India's most successful ODI batsman in 2010 is not Sehwag, Dhoni, Raina or even Tendulkar. It is Virat Kohli who has matured beyond his years, transforming from rookie to middle-order pivot in a short span.
Scoring hundreds is what separates boys from men. Kohli, in his short ODI career, has already made four - all in the last eleven months. He's not just the most improved batsman in India's ODI line-up; he is also the most improved cricketer in their set-up. Going beyond his obvious gifts with the bat, Kohli has shed the wild-child image, developing the mental apparatus necessary to absorb the pulls and pushes of the highest level.
After the hundred in Guwahati, Kohli has 866 runs at 48.11 this year - 235 more than Suresh Raina, who is India's next best in the same period. Kohli's peers from the India Juniors days have been tried and tested - Rohit Sharma is a good example - but none have succeeded as much as the pint-sized Delhi right-hander. He's taken runs off an array of oppositions, situations and conditions. Kohli is a certainty for the World Cup squad, and depending on who is fit to play on the day, he might even push Yuvraj Singh out of the eleven.
The hundreds in Guwahati and Vishakhapatnam paid tribute to his growing maturity. Against Australia, India had lost their openers cheaply in a steep chase. Kohli partnered the out-of-sorts Yuvraj, setting up the chase with not a slam-bang innings, but with a calm, well-measured hundred that is the work of a seasoned veteran, not a youth setting out against a top team in the big league.
Sunday's hundred was built in similar fashion. While Murali Vijay, Gautam Gambhir and Yuvraj Singh managed to get away boundaries, Kohli constructed his hundred upon ones and twos. He even pushed Yuvraj, who is not as quick as he once was.
Besides his batting average that has hovered in the high forties and fifties, Kohli's age is another number to get excited about. If this is what he can do at 22, imagine his output in the late 20s when he'd be stronger, smarter, more experienced.
But here's the thing about Kohli and his batting position. This year, all but 31 of those 866 runs have come at the No. 3 spot, which he's made his own partly because of Tendulkar and Sehwag's frequent absence from ODIs. This has resulted in Gambhir taking the opening slot, allowing Kohli to bat at one-down.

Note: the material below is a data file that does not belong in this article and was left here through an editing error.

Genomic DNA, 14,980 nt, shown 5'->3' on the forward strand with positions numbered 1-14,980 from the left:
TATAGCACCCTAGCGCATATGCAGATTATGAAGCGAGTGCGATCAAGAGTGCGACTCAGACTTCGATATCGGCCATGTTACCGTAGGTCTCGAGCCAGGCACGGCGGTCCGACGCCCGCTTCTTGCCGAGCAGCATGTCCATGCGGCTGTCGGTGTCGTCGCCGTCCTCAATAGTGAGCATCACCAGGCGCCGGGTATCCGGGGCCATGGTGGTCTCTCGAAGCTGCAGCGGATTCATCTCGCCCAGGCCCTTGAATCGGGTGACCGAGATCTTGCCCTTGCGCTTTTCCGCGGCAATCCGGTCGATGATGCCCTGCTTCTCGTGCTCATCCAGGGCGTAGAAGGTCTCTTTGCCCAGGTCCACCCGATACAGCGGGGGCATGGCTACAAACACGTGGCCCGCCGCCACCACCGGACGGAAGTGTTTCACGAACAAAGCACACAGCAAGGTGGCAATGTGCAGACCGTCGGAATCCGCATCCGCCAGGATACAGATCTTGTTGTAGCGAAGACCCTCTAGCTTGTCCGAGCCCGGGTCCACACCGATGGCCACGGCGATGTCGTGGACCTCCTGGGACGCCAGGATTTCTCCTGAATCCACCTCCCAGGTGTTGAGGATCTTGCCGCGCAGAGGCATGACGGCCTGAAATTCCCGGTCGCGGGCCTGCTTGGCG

At the ICC Cricket World Cup, India are expected to employ their big guns up front: Sehwag and Tendulkar as openers and Gambhir at three. This might deny Kohli the position in which he's done so well. And being relegated to the lower order after doing so well at the top has its disadvantages: like not having enough overs left to play, and finding your form dwindle as a result.
Kohli has proven himself to be a mighty useful No. 3. An analysis of his last two hundreds reveals that despite being fed a huge number of deliveries around off-stump, the majority of Kohli's scoring strokes were in the arc between square leg and mid-on. His wristy style ensures strike rotation against pace and spin.
And despite being short, Kohli hasn't had problems against short-pitched bowling which his peers have. That's the sort of No. 3 you would want - capable of tackling any sort of bowling and also scoring at a quick rate.
When you add Kohli's sharp fielding to the mix, you know you want a player like that in the team. But he'll have to wait for his dues. India is a team in transition. India is also a team that experiments too much with its middle order.
So - when the Cricket World Cup comes calling, should it be Gambhir at No. 3 or Kohli? We understand who it will be. But let's hope for India's sake that it's the right call.
PS: The flood of responses to my previous column was eye-opening. Too often, we "professionals" tend to discount the fact that the "ordinary fan" is as aware, as keen-witted, and as capable - most times, more capable -- of making the right call as those who do it for a living. Thanks, guys; my objective in writing columns is not to pontificate, on the "one speaking, many listening" lines, but to engage in a give-and-take conversation with all of you. So here’s waiting to hear from you.